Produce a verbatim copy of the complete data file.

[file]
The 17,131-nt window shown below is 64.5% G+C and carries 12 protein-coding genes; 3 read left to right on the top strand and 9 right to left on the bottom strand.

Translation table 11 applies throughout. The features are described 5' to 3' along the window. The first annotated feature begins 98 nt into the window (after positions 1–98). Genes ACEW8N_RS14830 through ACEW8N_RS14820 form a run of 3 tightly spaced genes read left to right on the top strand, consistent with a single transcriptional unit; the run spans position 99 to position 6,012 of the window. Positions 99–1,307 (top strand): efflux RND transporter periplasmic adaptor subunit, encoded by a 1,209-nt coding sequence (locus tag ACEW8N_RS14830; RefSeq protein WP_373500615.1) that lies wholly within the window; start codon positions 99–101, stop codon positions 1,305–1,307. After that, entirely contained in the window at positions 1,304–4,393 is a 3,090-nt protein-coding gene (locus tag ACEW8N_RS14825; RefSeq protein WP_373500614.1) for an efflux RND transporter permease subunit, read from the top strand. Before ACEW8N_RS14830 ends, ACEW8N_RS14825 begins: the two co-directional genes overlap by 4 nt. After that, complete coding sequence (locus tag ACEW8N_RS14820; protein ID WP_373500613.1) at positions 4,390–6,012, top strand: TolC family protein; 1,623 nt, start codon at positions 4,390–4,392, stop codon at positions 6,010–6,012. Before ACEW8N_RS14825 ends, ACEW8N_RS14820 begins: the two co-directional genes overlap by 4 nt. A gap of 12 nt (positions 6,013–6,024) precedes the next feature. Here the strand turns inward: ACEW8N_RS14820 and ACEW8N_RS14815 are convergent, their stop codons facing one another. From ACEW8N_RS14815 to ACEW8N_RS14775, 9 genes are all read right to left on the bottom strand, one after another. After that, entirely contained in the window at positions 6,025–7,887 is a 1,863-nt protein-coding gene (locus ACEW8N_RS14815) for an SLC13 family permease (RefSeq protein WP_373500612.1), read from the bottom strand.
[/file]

The 17,131-nt window shown below is 64.5% G+C and carries 12 protein-coding genes; 3 read left to right on the top strand and 9 right to left on the bottom strand.

Translation table 11 applies throughout. The features are described 5' to 3' along the window. The first annotated feature begins 98 nt into the window (after positions 1–98). Genes ACEW8N_RS14830 through ACEW8N_RS14820 form a run of 3 tightly spaced genes read left to right on the top strand, consistent with a single transcriptional unit; the run spans position 99 to position 6,012 of the window. Positions 99–1,307 (top strand): efflux RND transporter periplasmic adaptor subunit, encoded by a 1,209-nt coding sequence (locus tag ACEW8N_RS14830; RefSeq protein WP_373500615.1) that lies wholly within the window; start codon positions 99–101, stop codon positions 1,305–1,307. After that, entirely contained in the window at positions 1,304–4,393 is a 3,090-nt protein-coding gene (locus tag ACEW8N_RS14825; RefSeq protein WP_373500614.1) for an efflux RND transporter permease subunit, read from the top strand. Before ACEW8N_RS14830 ends, ACEW8N_RS14825 begins: the two co-directional genes overlap by 4 nt. After that, complete coding sequence (locus tag ACEW8N_RS14820; protein ID WP_373500613.1) at positions 4,390–6,012, top strand: TolC family protein; 1,623 nt, start codon at positions 4,390–4,392, stop codon at positions 6,010–6,012. Before ACEW8N_RS14825 ends, ACEW8N_RS14820 begins: the two co-directional genes overlap by 4 nt. A gap of 12 nt (positions 6,013–6,024) precedes the next feature. Here the strand turns inward: ACEW8N_RS14820 and ACEW8N_RS14815 are convergent, their stop codons facing one another. From ACEW8N_RS14815 to ACEW8N_RS14775, 9 genes are all read right to left on the bottom strand, one after another. After that, entirely contained in the window at positions 6,025–7,887 is a 1,863-nt protein-coding gene (locus ACEW8N_RS14815) for an SLC13 family permease (RefSeq protein WP_373500612.1), read from the bottom strand.